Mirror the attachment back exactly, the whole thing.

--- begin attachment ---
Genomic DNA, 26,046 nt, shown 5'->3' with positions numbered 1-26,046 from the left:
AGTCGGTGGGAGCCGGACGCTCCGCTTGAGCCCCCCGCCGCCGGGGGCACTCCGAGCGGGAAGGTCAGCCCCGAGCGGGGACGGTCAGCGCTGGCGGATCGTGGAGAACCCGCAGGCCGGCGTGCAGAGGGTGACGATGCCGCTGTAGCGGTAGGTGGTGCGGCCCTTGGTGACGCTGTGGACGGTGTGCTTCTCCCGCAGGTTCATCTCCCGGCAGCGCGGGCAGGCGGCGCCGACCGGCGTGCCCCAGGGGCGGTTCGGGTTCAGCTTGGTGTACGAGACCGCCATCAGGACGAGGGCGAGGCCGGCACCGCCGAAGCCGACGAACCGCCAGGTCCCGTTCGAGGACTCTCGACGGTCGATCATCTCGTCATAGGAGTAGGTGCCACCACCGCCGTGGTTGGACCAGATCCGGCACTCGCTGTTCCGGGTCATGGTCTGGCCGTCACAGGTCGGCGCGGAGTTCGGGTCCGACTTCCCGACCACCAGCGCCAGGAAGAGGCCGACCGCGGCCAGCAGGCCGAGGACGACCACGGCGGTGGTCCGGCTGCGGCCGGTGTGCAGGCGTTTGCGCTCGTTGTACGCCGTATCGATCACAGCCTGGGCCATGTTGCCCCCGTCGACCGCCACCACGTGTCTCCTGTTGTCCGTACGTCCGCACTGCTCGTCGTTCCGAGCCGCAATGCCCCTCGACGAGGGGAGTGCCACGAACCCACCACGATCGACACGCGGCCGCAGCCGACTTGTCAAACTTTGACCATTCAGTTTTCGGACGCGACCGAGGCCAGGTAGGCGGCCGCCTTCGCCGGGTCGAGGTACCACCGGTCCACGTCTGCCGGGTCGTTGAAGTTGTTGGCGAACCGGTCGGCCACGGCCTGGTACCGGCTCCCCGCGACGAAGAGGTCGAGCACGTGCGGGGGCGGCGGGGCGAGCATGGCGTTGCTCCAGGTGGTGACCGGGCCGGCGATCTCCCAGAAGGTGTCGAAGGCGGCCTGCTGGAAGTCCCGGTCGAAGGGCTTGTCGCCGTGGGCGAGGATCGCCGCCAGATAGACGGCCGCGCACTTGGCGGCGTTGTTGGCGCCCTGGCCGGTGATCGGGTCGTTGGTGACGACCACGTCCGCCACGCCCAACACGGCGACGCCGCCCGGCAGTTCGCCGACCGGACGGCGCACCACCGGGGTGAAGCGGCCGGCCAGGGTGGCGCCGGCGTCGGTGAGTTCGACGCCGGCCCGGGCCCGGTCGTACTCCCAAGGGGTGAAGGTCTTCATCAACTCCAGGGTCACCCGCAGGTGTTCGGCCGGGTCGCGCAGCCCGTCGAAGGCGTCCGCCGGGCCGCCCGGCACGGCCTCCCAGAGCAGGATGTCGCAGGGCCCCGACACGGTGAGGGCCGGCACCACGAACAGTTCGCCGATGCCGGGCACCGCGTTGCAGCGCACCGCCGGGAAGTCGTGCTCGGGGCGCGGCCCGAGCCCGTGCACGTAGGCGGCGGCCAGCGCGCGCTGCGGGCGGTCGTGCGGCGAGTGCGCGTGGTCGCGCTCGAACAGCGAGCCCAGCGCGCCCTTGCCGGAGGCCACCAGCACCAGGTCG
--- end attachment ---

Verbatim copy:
Genomic DNA, 26,046 nt, shown 5'->3' with positions numbered 1-26,046 from the left:
AGTCGGTGGGAGCCGGACGCTCCGCTTGAGCCCCCCGCCGCCGGGGGCACTCCGAGCGGGAAGGTCAGCCCCGAGCGGGGACGGTCAGCGCTGGCGGATCGTGGAGAACCCGCAGGCCGGCGTGCAGAGGGTGACGATGCCGCTGTAGCGGTAGGTGGTGCGGCCCTTGGTGACGCTGTGGACGGTGTGCTTCTCCCGCAGGTTCATCTCCCGGCAGCGCGGGCAGGCGGCGCCGACCGGCGTGCCCCAGGGGCGGTTCGGGTTCAGCTTGGTGTACGAGACCGCCATCAGGACGAGGGCGAGGCCGGCACCGCCGAAGCCGACGAACCGCCAGGTCCCGTTCGAGGACTCTCGACGGTCGATCATCTCGTCATAGGAGTAGGTGCCACCACCGCCGTGGTTGGACCAGATCCGGCACTCGCTGTTCCGGGTCATGGTCTGGCCGTCACAGGTCGGCGCGGAGTTCGGGTCCGACTTCCCGACCACCAGCGCCAGGAAGAGGCCGACCGCGGCCAGCAGGCCGAGGACGACCACGGCGGTGGTCCGGCTGCGGCCGGTGTGCAGGCGTTTGCGCTCGTTGTACGCCGTATCGATCACAGCCTGGGCCATGTTGCCCCCGTCGACCGCCACCACGTGTCTCCTGTTGTCCGTACGTCCGCACTGCTCGTCGTTCCGAGCCGCAATGCCCCTCGACGAGGGGAGTGCCACGAACCCACCACGATCGACACGCGGCCGCAGCCGACTTGTCAAACTTTGACCATTCAGTTTTCGGACGCGACCGAGGCCAGGTAGGCGGCCGCCTTCGCCGGGTCGAGGTACCACCGGTCCACGTCTGCCGGGTCGTTGAAGTTGTTGGCGAACCGGTCGGCCACGGCCTGGTACCGGCTCCCCGCGACGAAGAGGTCGAGCACGTGCGGGGGCGGCGGGGCGAGCATGGCGTTGCTCCAGGTGGTGACCGGGCCGGCGATCTCCCAGAAGGTGTCGAAGGCGGCCTGCTGGAAGTCCCGGTCGAAGGGCTTGTCGCCGTGGGCGAGGATCGCCGCCAGATAGACGGCCGCGCACTTGGCGGCGTTGTTGGCGCCCTGGCCGGTGATCGGGTCGTTGGTGACGACCACGTCCGCCACGCCCAACACGGCGACGCCGCCCGGCAGTTCGCCGACCGGACGGCGCACCACCGGGGTGAAGCGGCCGGCCAGGGTGGCGCCGGCGTCGGTGAGTTCGACGCCGGCCCGGGCCCGGTCGTACTCCCAAGGGGTGAAGGTCTTCATCAACTCCAGGGTCACCCGCAGGTGTTCGGCCGGGTCGCGCAGCCCGTCGAAGGCGTCCGCCGGGCCGCCCGGCACGGCCTCCCAGAGCAGGATGTCGCAGGGCCCCGACACGGTGAGGGCCGGCACCACGAACAGTTCGCCGATGCCGGGCACCGCGTTGCAGCGCACCGCCGGGAAGTCGTGCTCGGGGCGCGGCCCGAGCCCGTGCACGTAGGCGGCGGCCAGCGCGCGCTGCGGGCGGTCGTGCGGCGAGTGCGCGTGGTCGCGCTCGAACAGCGAGCCCAGCGCGCCCTTGCCGGAGGCCACCAGCACCAGGTCG